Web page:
This chapter describes general urbanization trends in the United States and around the world, from 1950 to the present. This book is being published as a series, with permission of the American Enterprise Institute. Please return weekly to read each chapter as it is published.
About Wendell Cox
Wendell Cox is principal of Demographia, an international public policy firm located in the St. Louis metropolitan area. He is a founding senior fellow at the Urban Reform Institute, Houston, a Senior Fellow with the Frontier Centre for Public Policy in Winnipeg and a member of the Advisory Board of the Center for Demographics and Policy at Chapman University in Orange, California. He has served as a visiting professor at the Conservatoire National des Arts et Metiers in Paris. His principal interests are economics, poverty alleviation, demographics, urban policy and transport. He is co-author of the annual Demographia International Housing Affordability Survey and author of Demographia World Urban Areas.
Mayor Tom Bradley appointed him to three terms on the Los Angeles County Transportation Commission (1977-1985) and Speaker of the House Newt Gingrich appointed him to the Amtrak Reform Council, to complete the unexpired term of New Jersey Governor Christine Todd Whitman (1999-2002). He is author of War on the Dream: How Anti-Sprawl Policy Threatens the Quality of Life and Toward More Prosperous Cities: A Framing Essay on Urban Areas, Transport, Planning and the Dimensions of Sustainability.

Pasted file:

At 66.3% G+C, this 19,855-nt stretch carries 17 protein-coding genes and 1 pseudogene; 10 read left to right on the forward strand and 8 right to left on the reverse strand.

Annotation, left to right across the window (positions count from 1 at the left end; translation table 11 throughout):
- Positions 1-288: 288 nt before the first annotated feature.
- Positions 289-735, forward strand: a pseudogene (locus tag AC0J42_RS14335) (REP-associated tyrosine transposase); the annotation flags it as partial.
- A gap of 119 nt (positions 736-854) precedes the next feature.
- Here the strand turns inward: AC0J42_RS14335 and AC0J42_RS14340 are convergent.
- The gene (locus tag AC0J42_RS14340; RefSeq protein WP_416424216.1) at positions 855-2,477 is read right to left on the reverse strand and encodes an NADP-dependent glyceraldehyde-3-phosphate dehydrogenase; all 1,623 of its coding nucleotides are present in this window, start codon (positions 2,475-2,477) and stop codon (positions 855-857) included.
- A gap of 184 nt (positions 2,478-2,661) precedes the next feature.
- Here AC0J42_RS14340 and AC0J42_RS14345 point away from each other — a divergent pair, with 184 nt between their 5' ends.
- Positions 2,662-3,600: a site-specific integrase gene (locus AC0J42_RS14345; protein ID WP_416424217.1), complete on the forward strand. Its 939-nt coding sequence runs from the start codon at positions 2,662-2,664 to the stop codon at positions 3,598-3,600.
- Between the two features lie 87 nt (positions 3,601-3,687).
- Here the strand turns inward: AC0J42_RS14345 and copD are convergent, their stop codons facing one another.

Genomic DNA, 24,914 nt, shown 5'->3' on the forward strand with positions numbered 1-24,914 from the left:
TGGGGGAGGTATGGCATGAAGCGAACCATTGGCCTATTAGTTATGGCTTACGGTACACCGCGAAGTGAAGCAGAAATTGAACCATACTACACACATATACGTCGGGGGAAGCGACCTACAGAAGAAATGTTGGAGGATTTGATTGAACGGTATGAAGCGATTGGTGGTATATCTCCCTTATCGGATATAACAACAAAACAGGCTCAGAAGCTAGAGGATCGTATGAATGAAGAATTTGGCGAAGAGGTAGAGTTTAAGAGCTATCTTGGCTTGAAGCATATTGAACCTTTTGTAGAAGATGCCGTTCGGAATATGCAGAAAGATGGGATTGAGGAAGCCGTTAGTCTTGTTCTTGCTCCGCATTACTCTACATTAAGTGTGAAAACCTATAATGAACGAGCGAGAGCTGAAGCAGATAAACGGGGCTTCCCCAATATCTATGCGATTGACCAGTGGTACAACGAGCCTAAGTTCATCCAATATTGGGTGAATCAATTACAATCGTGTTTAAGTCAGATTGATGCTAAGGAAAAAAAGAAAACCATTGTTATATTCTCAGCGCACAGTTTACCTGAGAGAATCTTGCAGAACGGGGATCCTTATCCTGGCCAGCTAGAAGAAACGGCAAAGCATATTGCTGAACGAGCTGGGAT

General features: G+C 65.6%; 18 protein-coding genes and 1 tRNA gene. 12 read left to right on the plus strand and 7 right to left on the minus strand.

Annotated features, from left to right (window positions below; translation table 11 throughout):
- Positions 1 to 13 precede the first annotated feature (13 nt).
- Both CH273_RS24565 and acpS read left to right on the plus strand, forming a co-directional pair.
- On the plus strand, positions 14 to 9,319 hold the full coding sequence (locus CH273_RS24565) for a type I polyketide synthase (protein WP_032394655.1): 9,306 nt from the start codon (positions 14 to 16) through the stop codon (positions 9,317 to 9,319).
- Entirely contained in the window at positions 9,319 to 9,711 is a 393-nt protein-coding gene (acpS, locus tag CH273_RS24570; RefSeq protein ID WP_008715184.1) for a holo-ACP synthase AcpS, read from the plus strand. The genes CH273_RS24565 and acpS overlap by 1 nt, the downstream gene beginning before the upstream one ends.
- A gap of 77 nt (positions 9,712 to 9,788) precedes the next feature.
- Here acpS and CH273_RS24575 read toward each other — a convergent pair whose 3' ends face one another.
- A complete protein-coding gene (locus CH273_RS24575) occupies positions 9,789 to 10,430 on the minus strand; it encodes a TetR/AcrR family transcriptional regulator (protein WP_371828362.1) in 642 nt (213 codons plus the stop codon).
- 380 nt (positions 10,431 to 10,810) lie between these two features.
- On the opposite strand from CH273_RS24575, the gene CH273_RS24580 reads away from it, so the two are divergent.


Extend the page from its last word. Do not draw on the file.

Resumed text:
Entries by Wendell Cox
by Wendell Cox — In 2012, Texas Central Railway announced a plan to build a high speed rail line from Dallas to Houston. However, local opposition and lack of funding resources means the rail project now seems unlikely.
Demographia United States Housing Affordability rates housing affordability using the median multiple, a measurement of income in relation to housing prices, or 189 major markets (metropolitan areas) for the third quarter of 2021.
Wendell Cox — It is hard to imagine a more destructive agglomeration effect than reducing the standard of living. Yet this is what the loss of housing affordability does.
by Wendell Cox — Increased dispersion began before COVID, but accelerated in 2021 with what the Census Bureau characterized as “a shift from larger, more populous counties to medium and smaller ones.”
by Wendell Cox — Densification of existing urban areas leads to worse housing affordability, according to a recent study of 53 major US markets.
Demographia International Housing Affordability rates middle-income housing affordability in 92 major housing markets in eight nations: Australia, Canada, China, Ireland, New Zealand, Singapore, the United Kingdom and the United States). This edition covers the third quarter (September quarter) of 2021.
The Urban Reform Institute and the Frontier Centre for Public Policy are pleased to present the 2021 edition of Demographia International Housing Affordability. This report provides housing affordability ratings, using the median multiple, a measurement of income in relation to housing prices…
by Wendell Cox — The years to come seem likely to see America’s historic population dispersion continue or accelerate, as pandemic and lockdown worries have severely reduced the attractiveness of dense urban cores.
by Wendell Cox — In what could turn out to be a “dry run” for the post-COVID19 era, net domestic migration has strongly shifted away from the larger metropolitan areas, to smaller areas.
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